I sometimes wonder if there’s any communication between Oilers management and the Oil Kings coaching staff. On Friday night, Mitchell Moroz played a few shifts with Henrik Samuelsson (best forward on the team) and Curtis Lazar and the results were exceptional: physical, fast and furious and ultimately a victory for the home side. I wonder if the Oilers ever walk down the hall and suggest that trio might get a 10-game chance to show what they can do? Or is that waiting for the playoffs?
I went to the Oil Kings game on Friday night and was delighted to see Mitchell Moroz play a feature role (early on). Moroz had several chances and with a bit of puck luck might have scored a couple of goals. Someone told him to drive to the net with authority because that’s all he did–it was a “saw him good” moment for this Oiler fan.
Summer 2012: #17
Winter 2012: #12
Bob McKenzie 56; Redline Report 102; ISS 170
- Redline Report: Big, edgy power forward plays an in-your-face style and looks to initiate hard contact all over the ice. A feared enforcer who picked up 20 fighting majors, yet skates and handles the puck well enough to take regular shifts. Coaches eventually rotated him into the top six to give scoring lines a boost – gives smaller, skilled linemates more room to work with his physicality. Has surprising offensive tools with a heavy snap shot. Puckhandling confidence is soaring and he’s willing to try things with the puck now he wouldn’t have dreamed of six months ago. Skating enables him to play in open ice and even has decent lateral agility. Spins off checks to find space and gets to open ice. Emerging force uses great size/strength to dominate below the circles and is impossible to move around crease. Development curve is heading straight up and has upside.
- Craig Button:Mitchell is a player who enjoys the physical game. He will hit and punish opponents but is also willing and able to stand up to the challenges that comes with playing that particular style. He’s a very good skater and can close on opponents very quickly and thus there is not a lot of wiggle room to avoid a check when he’s on the ice. Because his skating is so good, he can play versus better players and make them uncomfortable. He plays in straight lines and is very effective along the boards. He doesn’t run around without purpose and he is very effective in his approach. He has very good awareness playing and is capable of contributing in areas other than physical play. He battles for the puck, will go to the net and is a player who plays with energy and an undeniable spirit and determination. He gives players on the ice a certain comfort but only if you are on the same team. Playing versus him, is a challenge and not fun because he is focused on doing what he can to disrupt you and help his team win.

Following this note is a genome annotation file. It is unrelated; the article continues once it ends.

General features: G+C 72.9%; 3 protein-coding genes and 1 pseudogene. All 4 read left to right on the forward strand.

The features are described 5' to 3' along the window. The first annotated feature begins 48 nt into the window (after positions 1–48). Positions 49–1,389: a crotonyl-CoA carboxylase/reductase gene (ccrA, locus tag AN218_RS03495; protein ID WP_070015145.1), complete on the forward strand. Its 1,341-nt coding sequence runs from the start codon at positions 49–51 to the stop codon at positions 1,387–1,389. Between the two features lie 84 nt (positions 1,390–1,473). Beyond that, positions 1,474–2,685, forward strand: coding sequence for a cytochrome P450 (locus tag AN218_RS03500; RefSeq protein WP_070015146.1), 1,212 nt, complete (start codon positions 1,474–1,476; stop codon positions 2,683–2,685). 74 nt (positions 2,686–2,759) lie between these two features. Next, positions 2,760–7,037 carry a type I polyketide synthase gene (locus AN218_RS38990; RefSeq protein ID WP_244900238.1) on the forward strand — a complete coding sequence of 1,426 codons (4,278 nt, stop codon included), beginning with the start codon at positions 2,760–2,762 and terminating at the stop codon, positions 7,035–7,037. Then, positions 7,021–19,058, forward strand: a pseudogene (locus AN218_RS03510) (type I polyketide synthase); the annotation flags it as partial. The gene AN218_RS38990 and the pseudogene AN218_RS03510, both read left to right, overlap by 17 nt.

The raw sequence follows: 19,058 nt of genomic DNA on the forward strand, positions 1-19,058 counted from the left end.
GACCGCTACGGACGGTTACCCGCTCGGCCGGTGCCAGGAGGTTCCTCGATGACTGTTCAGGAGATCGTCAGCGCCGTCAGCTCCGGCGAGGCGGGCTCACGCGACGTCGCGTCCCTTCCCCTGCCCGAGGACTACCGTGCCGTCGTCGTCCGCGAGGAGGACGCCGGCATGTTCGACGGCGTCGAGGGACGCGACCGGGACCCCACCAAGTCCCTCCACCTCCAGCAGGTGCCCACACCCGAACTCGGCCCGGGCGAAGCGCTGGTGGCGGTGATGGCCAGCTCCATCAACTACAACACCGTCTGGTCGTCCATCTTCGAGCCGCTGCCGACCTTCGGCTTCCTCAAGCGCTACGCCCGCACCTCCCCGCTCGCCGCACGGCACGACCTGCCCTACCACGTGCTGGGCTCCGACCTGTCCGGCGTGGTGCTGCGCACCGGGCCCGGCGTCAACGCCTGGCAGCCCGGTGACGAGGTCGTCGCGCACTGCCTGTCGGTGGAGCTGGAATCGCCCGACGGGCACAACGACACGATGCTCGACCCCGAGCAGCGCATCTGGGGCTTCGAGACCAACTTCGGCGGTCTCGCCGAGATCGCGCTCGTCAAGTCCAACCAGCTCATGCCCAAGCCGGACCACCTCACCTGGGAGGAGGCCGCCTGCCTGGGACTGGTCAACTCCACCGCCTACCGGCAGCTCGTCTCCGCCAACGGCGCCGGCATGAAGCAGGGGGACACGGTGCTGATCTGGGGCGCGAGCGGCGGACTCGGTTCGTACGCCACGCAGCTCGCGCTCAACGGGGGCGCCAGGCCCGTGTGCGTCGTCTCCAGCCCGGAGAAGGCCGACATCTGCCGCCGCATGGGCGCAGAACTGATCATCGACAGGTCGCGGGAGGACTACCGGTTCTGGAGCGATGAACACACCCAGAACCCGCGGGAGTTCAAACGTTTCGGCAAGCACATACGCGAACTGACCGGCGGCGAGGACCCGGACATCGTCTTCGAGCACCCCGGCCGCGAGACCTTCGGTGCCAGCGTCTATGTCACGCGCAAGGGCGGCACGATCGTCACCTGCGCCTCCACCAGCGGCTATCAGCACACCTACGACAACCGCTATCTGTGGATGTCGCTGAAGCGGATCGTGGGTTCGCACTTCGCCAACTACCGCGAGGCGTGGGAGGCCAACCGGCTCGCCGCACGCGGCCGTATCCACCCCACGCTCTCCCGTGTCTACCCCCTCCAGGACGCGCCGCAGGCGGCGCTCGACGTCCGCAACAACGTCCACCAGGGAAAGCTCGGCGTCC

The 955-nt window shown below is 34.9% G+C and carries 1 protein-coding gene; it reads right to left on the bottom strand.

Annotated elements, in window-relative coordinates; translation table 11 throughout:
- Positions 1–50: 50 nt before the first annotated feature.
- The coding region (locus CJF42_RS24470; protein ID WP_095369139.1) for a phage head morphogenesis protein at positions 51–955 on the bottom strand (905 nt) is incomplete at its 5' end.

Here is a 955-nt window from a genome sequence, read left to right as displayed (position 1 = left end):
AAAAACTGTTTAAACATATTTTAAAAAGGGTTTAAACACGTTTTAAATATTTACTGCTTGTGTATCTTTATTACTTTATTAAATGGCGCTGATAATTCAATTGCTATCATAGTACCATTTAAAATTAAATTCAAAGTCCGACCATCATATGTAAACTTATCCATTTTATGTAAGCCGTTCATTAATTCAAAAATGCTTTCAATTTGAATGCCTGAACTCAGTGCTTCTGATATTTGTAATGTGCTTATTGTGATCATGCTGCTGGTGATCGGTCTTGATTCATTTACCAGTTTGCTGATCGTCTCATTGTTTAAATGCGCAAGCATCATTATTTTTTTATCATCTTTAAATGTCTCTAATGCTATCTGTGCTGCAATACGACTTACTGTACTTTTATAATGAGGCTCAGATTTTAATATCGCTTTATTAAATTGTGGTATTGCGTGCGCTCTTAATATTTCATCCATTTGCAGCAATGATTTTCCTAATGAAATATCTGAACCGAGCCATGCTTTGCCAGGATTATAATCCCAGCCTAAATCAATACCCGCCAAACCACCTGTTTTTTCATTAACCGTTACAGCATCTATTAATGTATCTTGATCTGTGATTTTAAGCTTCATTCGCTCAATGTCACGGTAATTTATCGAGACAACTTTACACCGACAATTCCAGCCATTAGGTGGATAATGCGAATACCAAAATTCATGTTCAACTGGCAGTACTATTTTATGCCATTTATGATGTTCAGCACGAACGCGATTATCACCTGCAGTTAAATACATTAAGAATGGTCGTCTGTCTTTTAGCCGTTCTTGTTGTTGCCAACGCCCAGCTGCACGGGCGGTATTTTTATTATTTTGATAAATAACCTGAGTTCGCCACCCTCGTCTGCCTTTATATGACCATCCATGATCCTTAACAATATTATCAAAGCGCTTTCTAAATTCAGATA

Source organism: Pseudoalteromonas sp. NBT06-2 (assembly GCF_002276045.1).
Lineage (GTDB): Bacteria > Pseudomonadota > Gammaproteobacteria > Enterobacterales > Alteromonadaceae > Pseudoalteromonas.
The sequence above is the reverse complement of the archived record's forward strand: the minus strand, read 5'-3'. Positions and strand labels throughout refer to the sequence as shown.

I don’t think anyone was shocked when the Oilers selected Mitchell Moroz, but the timing (early 2nd round) was a surprise.
Moroz has been all over the depth chart: early on he was getting feature minutes on the top 2 lines and his scoring numbers (3-6-9 through his first 11 games) reflected it. After that, Moroz dipped and dived and has not found the range (13, 1-2-3) since the calendar turned to November. He was part of a solid crash and bang unit (with Klarc Wilson and Travis Ewanyk) but if he keeps playing depth minutes Moroz is not going to approach the 20-25 goal range one would expect for a future “power forward.”
#12 ranked prospects on December lists:
- December 2004: L Brad Winchester
- December 2005: C Kyle Brodziak
- December 2006: L Dragan Umicevic
- December 2007: D Alex Plante
- December 2008: G Jeff Deslauriers
- December 2009: G Devan Dubnyk
- December 2010: D Jeff Petry
- December 2011: G Olivier Roy
- December 2012: L Mitchell Moroz
Despite the movement up and down the depth chart, Moroz has increased his offense (especially at evens):
- 11-12 PP 66, 5-1-6 .091
- 12-13 PP: 24, 1-1-2 .083
- 11-12 EV: 66, 11-8-19 .288
- 12-13 EV: 24, 3-7-10 .417
I keep going back to the draft, and how high the organization was about this player.
- Stu Macgregor: “You always have to step up if there was a player you like. We liked him, we followed him and his developmental curve is on the way up. He provides some toughness, but not just toughness, he’s a good hockey player. He takes the puck to the net real hard and he shows a little bit of touch around the net. He’s only played one year of junior and I think he’s got an opportunity, with continuous development and drive, to be a good player for us.”
Look, I’m just some guy in his basement with the single lightbulb and the shop vac in the corner, but my goodness it doesn’t seem to me the Oilers drafted a guy 32nd overall in the hopes he’d play a depth role in junior. I’ve seen games where Mitchell Moroz looked like the puck was alien, but there have also been games like Friday night when it looked liked the light went on.
When given the opportunity early in the season, Moroz wasn’t far from a point-per-game. The guy I saw Friday night could do big damage given the chance. However, on Sunday Lazar and Samuelsson were back with Stephane Legault.
At this point, Mitchell Moroz is tracking about equal with Zack Stortini as a junior. I’d love to know his TOI totals and wonder if the Oilers organization believes this is the best way to handle Moroz. I’m missing something–a sense of entitlement from the player, or punishment for bad penalties, or wild bouts with consistency–because to be very honest with you Mitchell Moroz looked like a dangerous power forward for at least a period and a half on Friday night.